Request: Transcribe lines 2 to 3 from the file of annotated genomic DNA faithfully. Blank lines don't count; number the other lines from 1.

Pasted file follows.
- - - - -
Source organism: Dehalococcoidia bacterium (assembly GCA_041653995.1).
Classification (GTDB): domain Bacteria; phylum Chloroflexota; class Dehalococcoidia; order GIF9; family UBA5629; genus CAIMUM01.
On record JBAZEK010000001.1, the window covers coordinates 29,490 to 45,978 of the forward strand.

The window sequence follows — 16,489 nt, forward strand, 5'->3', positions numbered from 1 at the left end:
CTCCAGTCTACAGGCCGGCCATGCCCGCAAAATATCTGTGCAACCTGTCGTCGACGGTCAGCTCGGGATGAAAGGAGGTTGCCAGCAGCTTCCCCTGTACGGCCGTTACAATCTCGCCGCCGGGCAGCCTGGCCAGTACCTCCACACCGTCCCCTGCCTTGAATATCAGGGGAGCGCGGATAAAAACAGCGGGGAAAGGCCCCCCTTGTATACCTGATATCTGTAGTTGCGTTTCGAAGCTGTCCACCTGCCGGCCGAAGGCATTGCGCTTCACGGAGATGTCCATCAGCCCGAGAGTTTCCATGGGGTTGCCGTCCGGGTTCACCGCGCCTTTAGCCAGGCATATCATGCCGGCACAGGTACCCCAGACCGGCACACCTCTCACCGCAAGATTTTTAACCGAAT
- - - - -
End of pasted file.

Classification (GTDB): domain Bacteria; phylum Chloroflexota; class Dehalococcoidia; order GIF9; family UBA5629; genus CAIMUM01.
On record JBAZEK010000001.1, the window covers coordinates 29,490 to 45,978 of the forward strand.